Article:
Growing Up in a Boozer

It might sound a dream, but it's not easy to pretend you're old enough to drink when your dad's the landlord and has your birth certificate upstairs...
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It might sound a dream, but it's not easy to pretend you're old enough to drink when your dad's the landlord and has your birth certificate upstairs...

Bottoms up

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Most blokes like the idea of living in a pub. The beer is quite literally on tap, you have access to a pool table and every time you grab some peanuts, you get to see a little bit more of a pair of breasts.

What most blokes don’t like is the reality of working in a pub. The hours are long, the pay is shit and you have to spend time talking to pissheads whilst sober.

So if the dream is to live in a pub, without actually having to do any of the work, then I can safely say that I’ve lived it. My parents ran a pub from when I was seven until I was seventeen and just like Sharon from Eastenders, I too grew plump on a never-ending banquet of crisps and pork scratchings.

It sounds glamorous but there were drawbacks. Most teenagers reach an age where they are not old enough to legally drink, but are mature enough to grow a bum fluff moustache of sufficient substance to trick the local publican. Underage drinking is less easy to pull off though, when the landlord of the only pub for miles around is your dad and he knows the exact whereabouts of your birth certificate.

Of course, I wasn’t going to let such complications hold me back. Back in the days when my parents ran a boozer, all-day drinking was just a distant fantasy in the addled minds of hardened alcoholics. Pubs used to shut in the afternoon and when the folks were off out somewhere, I had free reign to get those optics pouring.

Like most fledgling teenage drinkers, I had no idea what my particular poison was. When I was behind the bar, there was no ‘usual’ as I undertook an eclectic alcoholic education. One day I’d mark my return from a hard day at school with a pint of mild, the next I’d pour myself a rather more sophisticated Tia Maria.

This was a regular occurrence for some time, until one day my solo drinking session went badly wrong. Having got back from school to find myself home alone, I decided that I’d treat myself to some of that Guinness which the Irish and Rutger Hauer always seemed to be recommending.

I confidentially poured a pint and with a customary long wait for the head to settle, I pushed back the pump… It kept pouring.

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In a panic I jolted the pump back and forth to stop the flow. Still the black stuff flooded out of the tap. It was like I had struck oil, only oil with a distinctive bitter taste and a creamy white head.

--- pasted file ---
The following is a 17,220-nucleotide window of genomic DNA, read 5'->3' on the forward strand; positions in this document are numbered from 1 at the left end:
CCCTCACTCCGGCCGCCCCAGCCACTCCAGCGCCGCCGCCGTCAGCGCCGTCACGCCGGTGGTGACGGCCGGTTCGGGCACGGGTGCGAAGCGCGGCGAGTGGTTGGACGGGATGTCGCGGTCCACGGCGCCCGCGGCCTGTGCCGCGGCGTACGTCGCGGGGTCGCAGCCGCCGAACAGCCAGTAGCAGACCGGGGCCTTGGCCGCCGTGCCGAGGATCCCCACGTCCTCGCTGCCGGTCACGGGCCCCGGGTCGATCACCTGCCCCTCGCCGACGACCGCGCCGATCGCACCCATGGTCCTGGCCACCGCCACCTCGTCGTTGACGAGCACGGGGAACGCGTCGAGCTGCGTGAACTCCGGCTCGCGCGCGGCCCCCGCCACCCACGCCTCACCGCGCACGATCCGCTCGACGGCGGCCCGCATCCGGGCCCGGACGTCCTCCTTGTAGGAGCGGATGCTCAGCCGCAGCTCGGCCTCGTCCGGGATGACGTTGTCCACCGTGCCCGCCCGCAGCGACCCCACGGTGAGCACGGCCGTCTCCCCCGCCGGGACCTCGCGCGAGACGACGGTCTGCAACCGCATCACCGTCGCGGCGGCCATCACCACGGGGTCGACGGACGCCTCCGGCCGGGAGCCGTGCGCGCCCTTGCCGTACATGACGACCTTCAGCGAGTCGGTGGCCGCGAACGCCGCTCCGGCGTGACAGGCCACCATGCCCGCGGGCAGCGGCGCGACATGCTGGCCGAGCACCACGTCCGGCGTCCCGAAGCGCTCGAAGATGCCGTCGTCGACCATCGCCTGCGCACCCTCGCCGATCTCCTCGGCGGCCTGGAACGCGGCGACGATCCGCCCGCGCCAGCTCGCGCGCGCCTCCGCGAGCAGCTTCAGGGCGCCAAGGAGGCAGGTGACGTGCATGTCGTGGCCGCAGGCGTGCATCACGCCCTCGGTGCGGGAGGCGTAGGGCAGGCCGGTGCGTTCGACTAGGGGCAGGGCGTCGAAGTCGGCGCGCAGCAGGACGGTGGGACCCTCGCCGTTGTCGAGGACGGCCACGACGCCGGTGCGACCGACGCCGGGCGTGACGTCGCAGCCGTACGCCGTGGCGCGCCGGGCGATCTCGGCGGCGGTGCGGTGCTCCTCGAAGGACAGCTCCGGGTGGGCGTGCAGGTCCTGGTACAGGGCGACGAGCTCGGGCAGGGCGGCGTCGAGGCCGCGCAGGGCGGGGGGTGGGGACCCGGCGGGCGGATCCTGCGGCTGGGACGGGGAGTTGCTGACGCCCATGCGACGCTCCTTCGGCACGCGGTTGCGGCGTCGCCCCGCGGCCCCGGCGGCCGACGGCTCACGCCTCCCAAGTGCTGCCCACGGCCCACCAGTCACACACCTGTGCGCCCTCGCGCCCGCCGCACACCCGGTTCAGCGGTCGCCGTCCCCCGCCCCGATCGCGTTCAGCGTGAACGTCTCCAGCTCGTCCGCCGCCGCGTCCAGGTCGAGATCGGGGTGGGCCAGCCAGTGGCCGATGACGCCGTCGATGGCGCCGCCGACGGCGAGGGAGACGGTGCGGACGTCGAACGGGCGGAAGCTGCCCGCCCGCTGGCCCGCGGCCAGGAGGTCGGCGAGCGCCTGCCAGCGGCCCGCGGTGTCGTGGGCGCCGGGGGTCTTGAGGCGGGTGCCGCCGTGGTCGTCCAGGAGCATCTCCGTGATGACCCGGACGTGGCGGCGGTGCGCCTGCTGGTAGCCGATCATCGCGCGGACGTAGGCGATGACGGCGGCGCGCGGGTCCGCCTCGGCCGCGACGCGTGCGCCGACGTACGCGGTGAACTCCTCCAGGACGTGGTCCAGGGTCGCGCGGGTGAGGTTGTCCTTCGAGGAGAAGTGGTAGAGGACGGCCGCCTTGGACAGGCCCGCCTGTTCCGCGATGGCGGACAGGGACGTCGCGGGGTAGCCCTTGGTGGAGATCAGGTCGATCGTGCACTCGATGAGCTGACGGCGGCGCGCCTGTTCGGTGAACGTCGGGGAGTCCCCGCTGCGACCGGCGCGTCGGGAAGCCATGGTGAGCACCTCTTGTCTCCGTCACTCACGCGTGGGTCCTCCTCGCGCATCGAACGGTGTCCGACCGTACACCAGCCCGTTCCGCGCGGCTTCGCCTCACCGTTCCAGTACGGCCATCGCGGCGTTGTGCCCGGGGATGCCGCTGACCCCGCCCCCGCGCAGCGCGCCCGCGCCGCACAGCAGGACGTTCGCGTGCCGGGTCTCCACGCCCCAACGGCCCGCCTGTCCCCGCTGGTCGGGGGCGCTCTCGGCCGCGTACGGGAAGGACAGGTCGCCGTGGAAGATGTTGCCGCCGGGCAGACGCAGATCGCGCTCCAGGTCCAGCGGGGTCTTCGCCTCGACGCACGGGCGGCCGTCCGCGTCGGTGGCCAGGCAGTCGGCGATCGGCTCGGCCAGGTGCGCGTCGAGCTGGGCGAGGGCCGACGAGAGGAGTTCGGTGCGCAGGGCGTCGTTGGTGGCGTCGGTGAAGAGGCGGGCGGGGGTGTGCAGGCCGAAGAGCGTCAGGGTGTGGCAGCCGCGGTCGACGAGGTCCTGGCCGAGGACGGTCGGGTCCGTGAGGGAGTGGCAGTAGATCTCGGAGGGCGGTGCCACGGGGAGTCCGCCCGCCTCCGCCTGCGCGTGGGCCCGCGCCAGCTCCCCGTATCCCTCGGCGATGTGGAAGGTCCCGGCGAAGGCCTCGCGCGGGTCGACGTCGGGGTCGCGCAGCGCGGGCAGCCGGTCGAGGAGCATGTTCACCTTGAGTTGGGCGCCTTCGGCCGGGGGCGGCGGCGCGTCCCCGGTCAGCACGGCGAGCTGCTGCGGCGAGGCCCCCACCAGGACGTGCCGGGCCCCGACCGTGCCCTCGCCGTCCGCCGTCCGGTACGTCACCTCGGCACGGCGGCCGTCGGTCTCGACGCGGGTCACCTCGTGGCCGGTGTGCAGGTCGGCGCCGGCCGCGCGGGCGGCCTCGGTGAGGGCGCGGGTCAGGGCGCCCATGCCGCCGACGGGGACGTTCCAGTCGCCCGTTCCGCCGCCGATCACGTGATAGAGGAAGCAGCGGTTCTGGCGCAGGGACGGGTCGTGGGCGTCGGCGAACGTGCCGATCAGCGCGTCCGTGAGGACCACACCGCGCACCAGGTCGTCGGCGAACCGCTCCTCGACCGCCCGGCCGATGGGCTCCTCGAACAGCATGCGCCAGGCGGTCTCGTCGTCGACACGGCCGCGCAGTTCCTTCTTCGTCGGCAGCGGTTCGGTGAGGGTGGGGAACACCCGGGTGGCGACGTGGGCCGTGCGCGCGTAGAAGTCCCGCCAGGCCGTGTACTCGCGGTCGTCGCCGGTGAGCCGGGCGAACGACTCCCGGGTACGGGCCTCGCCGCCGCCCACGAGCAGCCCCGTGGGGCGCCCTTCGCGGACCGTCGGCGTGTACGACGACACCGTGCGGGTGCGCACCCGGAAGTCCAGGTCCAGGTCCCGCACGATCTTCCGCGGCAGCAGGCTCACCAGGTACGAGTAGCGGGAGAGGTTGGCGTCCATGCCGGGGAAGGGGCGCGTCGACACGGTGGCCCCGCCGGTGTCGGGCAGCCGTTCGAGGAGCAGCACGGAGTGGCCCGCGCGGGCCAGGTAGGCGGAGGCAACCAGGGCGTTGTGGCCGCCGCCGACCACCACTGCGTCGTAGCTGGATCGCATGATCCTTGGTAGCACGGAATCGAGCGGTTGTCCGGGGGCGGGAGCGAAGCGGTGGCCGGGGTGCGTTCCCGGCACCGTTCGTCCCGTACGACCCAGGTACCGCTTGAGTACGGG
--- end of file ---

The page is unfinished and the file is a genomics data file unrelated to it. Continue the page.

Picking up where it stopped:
No matter what I did to that pump, the Guinness wouldn’t stop pouring. Before long I had pints of the stuff lined up across the bar and had resorted to grabbing empty two litre lemonade bottles and sticking them under the tap, whilst I tried in vain to halt this onslaught. I was like the little Dutch boy with his finger in the dyke, with the subtle difference that instead of being hailed as a hero, I was destined to have the shit knocked out of me by my dad.

By now there was Guinness all over the floor of the bar. A shamrock was even beginning to form. I had to do something drastic and was about to go down into the cellar to disconnect the barrel. This wasn’t the simple solution that it sounds, as I had absolutely no idea how to do this and was fairly likely to cause another Frank Spencer-esque catastrophe. In desperation I gave the pump one last push… Somehow it stopped pouring.

The subsequent hour was spent tipping three quarters of a barrel of Guinness down the sink (somewhere George Best is spinning in a grave) and mopping the floor before my parents came back. A lesson had been learned and my after-school drinking club had very suddenly lost its appeal.

I still don’t drink Guinness, but the experience didn’t put me off pubs in general. Whilst most kids had nothing more entertaining than The Bill being broadcast in their living rooms, my house gave nightly theatre space to a myriad of memorable characters, who were by turns funny, interesting, clever, stupid and sad. It was an education in people and society to rival anything you could find in a university.

Sixteen years have now passed since I lived in a pub, but the beauty of that experience is that any time I feel like it, I can pop into any boozer in the country and know that a little part of me will be back home. Cheers.